Reasonable costs incurred to prevent or mitigate damages and to obtain compensation, including those related to determining the extent of the damage and presenting claims for damages, are also included in direct pecuniary damages. Thus, costs associated with the assessment of the extent of the damage or the reasonableness and costs of repairs may be compensable. Also included are costs incurred in out-of-court proceedings for professional legal assistance if they are related to assessing the circumstances and legal situation related to the damage. In court practice, it has been found that the involvement of a lawyer in pre-trial negotiations can contribute to a settlement and can help the parties prepare for litigation by taking necessary and reasonable steps to bring claims to court. Therefore, professional legal assistance in the pre-trial stage is generally reasonable, and the costs associated with it are recoverable as damages.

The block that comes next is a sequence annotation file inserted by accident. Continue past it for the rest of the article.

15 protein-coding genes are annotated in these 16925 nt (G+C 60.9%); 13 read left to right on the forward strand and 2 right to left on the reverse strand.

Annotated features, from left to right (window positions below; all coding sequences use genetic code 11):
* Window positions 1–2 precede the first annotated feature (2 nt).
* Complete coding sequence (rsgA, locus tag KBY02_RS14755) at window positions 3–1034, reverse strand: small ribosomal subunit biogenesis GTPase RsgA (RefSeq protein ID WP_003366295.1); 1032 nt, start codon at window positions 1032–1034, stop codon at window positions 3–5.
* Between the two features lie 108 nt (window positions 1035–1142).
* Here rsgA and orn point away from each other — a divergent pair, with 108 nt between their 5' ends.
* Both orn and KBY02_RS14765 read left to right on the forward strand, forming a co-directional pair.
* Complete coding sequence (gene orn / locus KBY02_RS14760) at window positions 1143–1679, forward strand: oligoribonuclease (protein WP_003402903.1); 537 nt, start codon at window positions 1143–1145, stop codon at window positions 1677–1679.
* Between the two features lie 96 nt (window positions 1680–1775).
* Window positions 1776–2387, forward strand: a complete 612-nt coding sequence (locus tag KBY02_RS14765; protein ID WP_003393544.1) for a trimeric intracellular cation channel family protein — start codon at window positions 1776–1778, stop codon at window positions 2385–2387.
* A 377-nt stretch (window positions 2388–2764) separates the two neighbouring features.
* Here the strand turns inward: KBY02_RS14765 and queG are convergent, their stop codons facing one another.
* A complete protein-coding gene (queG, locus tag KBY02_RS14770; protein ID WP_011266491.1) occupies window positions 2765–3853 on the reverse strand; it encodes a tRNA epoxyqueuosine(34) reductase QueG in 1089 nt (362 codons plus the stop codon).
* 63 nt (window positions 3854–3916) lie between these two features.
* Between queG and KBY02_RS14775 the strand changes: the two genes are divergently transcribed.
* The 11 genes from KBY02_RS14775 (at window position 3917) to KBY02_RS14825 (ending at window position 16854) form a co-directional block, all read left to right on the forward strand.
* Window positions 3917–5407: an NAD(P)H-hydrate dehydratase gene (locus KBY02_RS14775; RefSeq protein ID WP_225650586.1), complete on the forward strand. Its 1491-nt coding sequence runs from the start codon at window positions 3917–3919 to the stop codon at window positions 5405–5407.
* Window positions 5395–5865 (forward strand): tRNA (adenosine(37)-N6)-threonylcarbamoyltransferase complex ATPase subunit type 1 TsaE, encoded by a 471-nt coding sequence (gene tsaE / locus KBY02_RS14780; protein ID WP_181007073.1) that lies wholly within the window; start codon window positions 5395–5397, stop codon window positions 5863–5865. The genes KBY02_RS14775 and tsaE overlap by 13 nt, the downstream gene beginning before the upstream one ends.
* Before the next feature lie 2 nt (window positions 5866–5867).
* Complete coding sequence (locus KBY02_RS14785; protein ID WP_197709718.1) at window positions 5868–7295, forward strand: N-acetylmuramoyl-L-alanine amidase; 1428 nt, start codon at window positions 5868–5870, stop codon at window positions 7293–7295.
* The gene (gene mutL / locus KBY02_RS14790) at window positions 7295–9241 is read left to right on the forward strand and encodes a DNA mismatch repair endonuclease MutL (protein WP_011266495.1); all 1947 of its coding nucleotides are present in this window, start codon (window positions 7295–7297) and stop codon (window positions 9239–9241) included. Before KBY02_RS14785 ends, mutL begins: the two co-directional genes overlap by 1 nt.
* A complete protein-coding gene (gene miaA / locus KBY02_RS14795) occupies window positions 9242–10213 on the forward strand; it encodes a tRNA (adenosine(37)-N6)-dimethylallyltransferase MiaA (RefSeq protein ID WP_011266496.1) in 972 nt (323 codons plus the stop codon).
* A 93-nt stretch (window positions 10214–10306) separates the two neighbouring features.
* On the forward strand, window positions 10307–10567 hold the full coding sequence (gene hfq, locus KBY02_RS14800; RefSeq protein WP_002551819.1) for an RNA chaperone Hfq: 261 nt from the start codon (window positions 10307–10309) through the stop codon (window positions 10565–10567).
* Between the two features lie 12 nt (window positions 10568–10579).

Loss of profit
Loss of profit is the monetary benefit that a person would have likely received, based on the circumstances, particularly the preparations made by the person, if the circumstances that serve as the basis for the compensation for damages had not occurred. Loss of profit may also consist of the loss of an opportunity to receive gain.
Loss of profit is often difficult to estimate because it is probabilistic: one must estimate the expected benefit, other alternative opportunities to earn a profit, work and investments already made and yet to be made in order to obtain the benefit, and so on. Fortunately, case law has established that the difficulty in determining the amount of damages is not a basis for failing to award damages.
Loss of profit can include lost wages, business income, resale revenue, as well as the amount lost due to price increases. The injured party must prove that they had the intention and opportunity to earn a profit, and that this opportunity was lost due to the damage caused. In the case of damage to a car, a typical car owner cannot claim loss of resale profit if they cannot prove that they purchased the car for that purpose or actively worked towards achieving that result prior to the damage incident. However, it is significantly easier for a person engaged in business activities involving the resale of cars to prove the loss of profit.